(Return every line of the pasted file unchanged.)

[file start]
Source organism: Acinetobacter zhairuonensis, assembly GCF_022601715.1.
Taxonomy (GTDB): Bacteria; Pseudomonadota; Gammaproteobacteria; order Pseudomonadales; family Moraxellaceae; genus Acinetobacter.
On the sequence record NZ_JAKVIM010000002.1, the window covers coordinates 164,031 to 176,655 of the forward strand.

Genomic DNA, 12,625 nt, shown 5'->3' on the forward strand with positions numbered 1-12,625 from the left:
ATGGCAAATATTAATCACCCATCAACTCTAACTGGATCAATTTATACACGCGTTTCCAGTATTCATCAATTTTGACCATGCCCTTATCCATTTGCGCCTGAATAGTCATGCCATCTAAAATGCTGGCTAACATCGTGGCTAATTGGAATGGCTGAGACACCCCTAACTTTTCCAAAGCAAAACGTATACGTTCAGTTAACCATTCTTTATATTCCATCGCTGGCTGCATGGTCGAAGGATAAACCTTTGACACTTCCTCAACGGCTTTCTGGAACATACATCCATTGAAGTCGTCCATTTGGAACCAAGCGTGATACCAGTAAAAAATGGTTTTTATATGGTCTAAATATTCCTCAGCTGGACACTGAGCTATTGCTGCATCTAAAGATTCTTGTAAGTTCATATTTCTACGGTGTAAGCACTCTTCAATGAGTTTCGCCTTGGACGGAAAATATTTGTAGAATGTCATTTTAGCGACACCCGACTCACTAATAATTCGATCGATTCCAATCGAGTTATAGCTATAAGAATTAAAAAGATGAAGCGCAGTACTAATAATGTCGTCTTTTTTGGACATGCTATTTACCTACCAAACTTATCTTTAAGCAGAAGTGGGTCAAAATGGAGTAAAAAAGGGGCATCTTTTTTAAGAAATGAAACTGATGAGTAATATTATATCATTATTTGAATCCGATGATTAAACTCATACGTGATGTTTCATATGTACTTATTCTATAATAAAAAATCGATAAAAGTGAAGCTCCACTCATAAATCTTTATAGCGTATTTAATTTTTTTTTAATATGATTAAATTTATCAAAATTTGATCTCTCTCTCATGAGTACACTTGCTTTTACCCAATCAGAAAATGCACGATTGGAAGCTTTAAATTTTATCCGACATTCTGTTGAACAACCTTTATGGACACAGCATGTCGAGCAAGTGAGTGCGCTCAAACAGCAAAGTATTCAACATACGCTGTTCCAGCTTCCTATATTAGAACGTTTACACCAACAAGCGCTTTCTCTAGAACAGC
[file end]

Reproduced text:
Source organism: Acinetobacter zhairuonensis, assembly GCF_022601715.1.
Taxonomy (GTDB): Bacteria; Pseudomonadota; Gammaproteobacteria; order Pseudomonadales; family Moraxellaceae; genus Acinetobacter.
On the sequence record NZ_JAKVIM010000002.1, the window covers coordinates 164,031 to 176,655 of the forward strand.

Genomic DNA, 12,625 nt, shown 5'->3' on the forward strand with positions numbered 1-12,625 from the left:
ATGGCAAATATTAATCACCCATCAACTCTAACTGGATCAATTTATACACGCGTTTCCAGTATTCATCAATTTTGACCATGCCCTTATCCATTTGCGCCTGAATAGTCATGCCATCTAAAATGCTGGCTAACATCGTGGCTAATTGGAATGGCTGAGACACCCCTAACTTTTCCAAAGCAAAACGTATACGTTCAGTTAACCATTCTTTATATTCCATCGCTGGCTGCATGGTCGAAGGATAAACCTTTGACACTTCCTCAACGGCTTTCTGGAACATACATCCATTGAAGTCGTCCATTTGGAACCAAGCGTGATACCAGTAAAAAATGGTTTTTATATGGTCTAAATATTCCTCAGCTGGACACTGAGCTATTGCTGCATCTAAAGATTCTTGTAAGTTCATATTTCTACGGTGTAAGCACTCTTCAATGAGTTTCGCCTTGGACGGAAAATATTTGTAGAATGTCATTTTAGCGACACCCGACTCACTAATAATTCGATCGATTCCAATCGAGTTATAGCTATAAGAATTAAAAAGATGAAGCGCAGTACTAATAATGTCGTCTTTTTTGGACATGCTATTTACCTACCAAACTTATCTTTAAGCAGAAGTGGGTCAAAATGGAGTAAAAAAGGGGCATCTTTTTTAAGAAATGAAACTGATGAGTAATATTATATCATTATTTGAATCCGATGATTAAACTCATACGTGATGTTTCATATGTACTTATTCTATAATAAAAAATCGATAAAAGTGAAGCTCCACTCATAAATCTTTATAGCGTATTTAATTTTTTTTTAATATGATTAAATTTATCAAAATTTGATCTCTCTCTCATGAGTACACTTGCTTTTACCCAATCAGAAAATGCACGATTGGAAGCTTTAAATTTTATCCGACATTCTGTTGAACAACCTTTATGGACACAGCATGTCGAGCAAGTGAGTGCGCTCAAACAGCAAAGTATTCAACATACGCTGTTCCAGCTTCCTATATTAGAACGTTTACACCAACAAGCGCTTTCTCTAGAACAGC